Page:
Definitions for ranter
This page provides all possible meanings and translations of the word ranter
someone who rants and raves; speaks in a violent or loud manner
One who rants; a noisy, boisterous speaker or declaimer.
a noisy talker; a raving declaimer
one of a religious sect which sprung up in 1645; -- called also Seekers. See Seeker
one of the Primitive Methodists, who seceded from the Wesleyan Methodists on the ground of their deficiency in fervor and zeal; -- so called in contempt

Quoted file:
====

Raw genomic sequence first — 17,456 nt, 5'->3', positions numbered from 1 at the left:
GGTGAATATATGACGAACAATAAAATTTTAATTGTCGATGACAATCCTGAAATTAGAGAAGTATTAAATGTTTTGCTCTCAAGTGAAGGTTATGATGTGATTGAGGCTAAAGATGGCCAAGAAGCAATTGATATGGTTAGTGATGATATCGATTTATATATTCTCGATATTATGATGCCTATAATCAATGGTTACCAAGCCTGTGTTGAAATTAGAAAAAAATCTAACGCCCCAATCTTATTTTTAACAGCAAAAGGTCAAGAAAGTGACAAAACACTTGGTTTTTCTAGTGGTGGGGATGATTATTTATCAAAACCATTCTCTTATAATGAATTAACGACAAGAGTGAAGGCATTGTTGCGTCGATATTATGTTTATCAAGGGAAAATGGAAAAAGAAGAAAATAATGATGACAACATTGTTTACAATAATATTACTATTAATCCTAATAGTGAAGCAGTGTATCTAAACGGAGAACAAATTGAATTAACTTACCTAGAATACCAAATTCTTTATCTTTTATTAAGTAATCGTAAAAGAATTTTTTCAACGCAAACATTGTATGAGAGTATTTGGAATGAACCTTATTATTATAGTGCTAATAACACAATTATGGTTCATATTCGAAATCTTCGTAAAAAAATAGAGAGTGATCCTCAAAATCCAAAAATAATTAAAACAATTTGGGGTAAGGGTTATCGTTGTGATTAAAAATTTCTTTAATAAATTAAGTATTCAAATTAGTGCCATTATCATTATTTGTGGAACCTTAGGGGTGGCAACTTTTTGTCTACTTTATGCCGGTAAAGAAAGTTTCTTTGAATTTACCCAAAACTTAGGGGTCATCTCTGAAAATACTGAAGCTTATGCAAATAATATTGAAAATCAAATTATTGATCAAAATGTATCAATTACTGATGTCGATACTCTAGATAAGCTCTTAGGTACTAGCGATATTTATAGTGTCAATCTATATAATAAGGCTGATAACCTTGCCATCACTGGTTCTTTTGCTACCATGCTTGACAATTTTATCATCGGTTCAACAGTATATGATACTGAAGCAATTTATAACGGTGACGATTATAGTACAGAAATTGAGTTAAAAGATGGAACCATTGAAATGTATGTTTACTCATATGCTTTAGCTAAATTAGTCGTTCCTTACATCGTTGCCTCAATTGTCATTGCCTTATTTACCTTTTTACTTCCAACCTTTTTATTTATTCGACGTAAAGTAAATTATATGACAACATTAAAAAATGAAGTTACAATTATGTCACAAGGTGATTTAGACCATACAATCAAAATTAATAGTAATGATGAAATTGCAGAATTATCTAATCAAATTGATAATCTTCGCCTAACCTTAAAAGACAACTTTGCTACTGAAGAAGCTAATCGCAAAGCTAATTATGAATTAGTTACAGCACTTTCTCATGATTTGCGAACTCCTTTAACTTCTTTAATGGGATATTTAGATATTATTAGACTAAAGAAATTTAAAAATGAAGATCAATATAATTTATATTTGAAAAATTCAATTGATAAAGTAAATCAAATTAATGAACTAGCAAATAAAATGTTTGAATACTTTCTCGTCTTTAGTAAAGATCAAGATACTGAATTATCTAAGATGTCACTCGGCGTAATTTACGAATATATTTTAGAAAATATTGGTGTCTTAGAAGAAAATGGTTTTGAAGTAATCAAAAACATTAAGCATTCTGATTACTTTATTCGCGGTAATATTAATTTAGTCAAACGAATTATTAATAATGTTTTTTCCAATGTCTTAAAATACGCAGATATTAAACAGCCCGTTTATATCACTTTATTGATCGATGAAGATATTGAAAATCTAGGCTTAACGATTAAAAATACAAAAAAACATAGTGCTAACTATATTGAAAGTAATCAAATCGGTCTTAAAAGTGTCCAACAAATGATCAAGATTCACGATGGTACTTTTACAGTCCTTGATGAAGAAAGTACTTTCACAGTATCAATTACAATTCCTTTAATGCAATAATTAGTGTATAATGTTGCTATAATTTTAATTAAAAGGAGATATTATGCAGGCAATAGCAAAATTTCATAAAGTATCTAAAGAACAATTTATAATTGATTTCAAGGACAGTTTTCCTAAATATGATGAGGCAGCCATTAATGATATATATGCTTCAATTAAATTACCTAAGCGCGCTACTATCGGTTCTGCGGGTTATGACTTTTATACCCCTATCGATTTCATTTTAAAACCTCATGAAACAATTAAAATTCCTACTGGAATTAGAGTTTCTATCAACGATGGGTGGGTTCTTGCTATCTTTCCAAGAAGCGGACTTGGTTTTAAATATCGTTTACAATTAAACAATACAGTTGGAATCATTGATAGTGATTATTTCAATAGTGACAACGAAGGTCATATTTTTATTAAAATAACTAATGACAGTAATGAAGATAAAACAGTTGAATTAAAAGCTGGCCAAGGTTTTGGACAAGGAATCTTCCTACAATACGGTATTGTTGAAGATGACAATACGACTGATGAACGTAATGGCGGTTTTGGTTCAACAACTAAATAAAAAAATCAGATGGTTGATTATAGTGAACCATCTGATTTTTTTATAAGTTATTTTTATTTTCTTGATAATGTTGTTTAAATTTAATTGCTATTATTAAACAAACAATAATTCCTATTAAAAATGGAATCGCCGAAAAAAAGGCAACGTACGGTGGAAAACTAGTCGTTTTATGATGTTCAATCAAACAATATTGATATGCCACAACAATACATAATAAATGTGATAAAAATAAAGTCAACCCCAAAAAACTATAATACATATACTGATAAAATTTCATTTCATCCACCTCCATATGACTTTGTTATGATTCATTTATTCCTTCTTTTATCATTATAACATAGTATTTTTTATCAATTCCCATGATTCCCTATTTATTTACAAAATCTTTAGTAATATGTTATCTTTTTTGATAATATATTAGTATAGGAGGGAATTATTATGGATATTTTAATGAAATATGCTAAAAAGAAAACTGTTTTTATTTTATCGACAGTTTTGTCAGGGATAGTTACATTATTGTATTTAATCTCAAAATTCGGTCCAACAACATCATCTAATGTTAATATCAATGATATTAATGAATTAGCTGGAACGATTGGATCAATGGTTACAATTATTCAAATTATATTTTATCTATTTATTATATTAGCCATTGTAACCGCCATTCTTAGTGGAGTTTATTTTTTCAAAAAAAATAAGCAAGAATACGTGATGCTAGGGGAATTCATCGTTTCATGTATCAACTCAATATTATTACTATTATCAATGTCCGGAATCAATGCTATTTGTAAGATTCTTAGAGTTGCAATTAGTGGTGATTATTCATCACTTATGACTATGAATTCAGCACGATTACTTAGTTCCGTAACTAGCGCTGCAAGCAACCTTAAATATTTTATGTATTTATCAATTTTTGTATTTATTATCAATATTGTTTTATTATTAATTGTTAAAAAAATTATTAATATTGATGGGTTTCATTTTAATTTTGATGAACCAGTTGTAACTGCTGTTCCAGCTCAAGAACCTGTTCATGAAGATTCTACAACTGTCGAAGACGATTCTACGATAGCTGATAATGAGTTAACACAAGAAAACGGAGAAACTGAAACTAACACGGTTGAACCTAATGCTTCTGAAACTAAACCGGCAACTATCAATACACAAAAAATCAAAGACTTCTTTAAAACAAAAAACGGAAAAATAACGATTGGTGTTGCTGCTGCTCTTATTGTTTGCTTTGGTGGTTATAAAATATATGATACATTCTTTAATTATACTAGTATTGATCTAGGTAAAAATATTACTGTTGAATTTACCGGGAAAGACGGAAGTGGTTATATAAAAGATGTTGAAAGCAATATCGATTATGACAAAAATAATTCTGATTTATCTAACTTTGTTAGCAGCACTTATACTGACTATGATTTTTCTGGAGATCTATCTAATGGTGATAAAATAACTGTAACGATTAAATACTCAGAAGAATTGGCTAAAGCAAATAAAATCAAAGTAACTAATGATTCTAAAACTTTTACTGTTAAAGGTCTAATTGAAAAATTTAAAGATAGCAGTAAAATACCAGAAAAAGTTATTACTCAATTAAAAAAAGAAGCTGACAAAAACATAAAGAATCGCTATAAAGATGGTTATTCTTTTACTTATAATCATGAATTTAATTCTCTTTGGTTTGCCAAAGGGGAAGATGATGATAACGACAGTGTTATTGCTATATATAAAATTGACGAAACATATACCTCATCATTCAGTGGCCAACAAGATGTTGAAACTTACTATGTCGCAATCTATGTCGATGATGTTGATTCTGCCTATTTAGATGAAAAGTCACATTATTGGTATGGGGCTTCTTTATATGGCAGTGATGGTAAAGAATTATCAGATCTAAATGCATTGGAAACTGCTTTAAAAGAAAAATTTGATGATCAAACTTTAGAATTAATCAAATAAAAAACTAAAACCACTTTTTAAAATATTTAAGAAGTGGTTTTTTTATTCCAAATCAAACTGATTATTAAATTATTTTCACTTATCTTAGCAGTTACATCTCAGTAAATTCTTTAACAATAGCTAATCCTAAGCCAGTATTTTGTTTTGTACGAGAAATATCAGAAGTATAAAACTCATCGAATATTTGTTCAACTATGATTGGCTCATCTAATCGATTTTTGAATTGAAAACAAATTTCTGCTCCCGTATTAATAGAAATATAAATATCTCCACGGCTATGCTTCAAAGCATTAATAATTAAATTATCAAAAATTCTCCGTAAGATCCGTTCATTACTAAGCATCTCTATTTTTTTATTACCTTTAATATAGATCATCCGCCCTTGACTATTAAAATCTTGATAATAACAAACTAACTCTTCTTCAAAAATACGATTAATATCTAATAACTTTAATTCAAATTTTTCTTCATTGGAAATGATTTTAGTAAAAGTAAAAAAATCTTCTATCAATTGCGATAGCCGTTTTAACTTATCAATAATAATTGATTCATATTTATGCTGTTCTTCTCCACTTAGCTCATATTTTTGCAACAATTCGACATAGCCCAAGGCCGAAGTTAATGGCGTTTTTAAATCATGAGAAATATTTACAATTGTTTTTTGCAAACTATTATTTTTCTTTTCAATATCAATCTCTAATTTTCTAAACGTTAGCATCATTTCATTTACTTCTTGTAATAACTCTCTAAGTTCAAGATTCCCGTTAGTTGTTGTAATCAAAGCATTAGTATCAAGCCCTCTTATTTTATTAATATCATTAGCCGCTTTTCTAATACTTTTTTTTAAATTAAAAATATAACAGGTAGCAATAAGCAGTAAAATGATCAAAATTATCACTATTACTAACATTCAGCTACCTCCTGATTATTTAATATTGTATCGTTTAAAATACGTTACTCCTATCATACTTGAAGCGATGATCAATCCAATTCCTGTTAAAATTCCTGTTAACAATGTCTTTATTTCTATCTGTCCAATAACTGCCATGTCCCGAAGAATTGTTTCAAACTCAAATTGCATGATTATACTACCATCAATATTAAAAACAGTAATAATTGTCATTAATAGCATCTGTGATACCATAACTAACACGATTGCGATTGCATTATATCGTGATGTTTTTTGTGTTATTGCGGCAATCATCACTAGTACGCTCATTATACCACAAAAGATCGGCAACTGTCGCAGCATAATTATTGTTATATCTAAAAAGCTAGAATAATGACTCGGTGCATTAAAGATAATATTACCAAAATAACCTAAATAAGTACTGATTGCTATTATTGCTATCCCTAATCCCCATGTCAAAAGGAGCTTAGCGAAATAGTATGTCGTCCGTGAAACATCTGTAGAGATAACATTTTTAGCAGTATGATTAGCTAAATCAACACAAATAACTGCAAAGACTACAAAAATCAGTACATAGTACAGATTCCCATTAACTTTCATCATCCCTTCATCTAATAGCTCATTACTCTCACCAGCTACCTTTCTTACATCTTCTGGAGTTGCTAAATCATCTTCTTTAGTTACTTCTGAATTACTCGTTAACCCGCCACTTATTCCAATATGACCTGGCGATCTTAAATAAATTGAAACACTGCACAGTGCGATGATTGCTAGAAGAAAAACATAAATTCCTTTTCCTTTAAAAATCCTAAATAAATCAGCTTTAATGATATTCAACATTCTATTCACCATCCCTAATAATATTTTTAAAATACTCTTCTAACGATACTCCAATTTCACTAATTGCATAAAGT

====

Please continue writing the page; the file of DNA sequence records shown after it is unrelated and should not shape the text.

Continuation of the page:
The Ranters were a sect in the time of the English Commonwealth who were regarded as heretical by the established Church of that period. Their central idea was pantheistic, that God is essentially in every creature; this led them to deny the authority of the Church, of scripture, of the current ministry and of services, instead calling on men to hearken to Jesus within them. Many Ranters seem to have rejected a belief in immortality and in a personal God, and in many ways they resemble the Brethren of the Free Spirit in the 14th century. The Ranters revived the Brethren of the Free Spirit's beliefs of amoralism and followed the Brethren's ideals which “stressed the desire to surpass the human condition and become godlike.” Further drawing from the Brethren of the Free Spirit, the Ranter embraced antinomianism and believed that Christians are freed by grace from the necessity of obeying Mosaic Law. Because they believed that God was present in all living creatures, the Ranters' adherence to antinomianism allowed them to reject the very notion of obedience, thus making them a great threat to the stability of the government. Though they were not particularly organized and had no leader, their most infamous member was Laurence Clarkson, or Claxton, who joined the Ranters after encountering them in 1649. Claxton quickly adopted Ranter beliefs "that a believer is free from all traditional restraints, that sin is a product only of the imagination, and that private ownership of property is wrong." Under the influence of the Ranters, Claxton published his 1650 tract called A Single Eye. In the tract, Claxton espoused the dissenting group's ideals. They were one of a number of nonconformist dissenting groups that emerged around this time.
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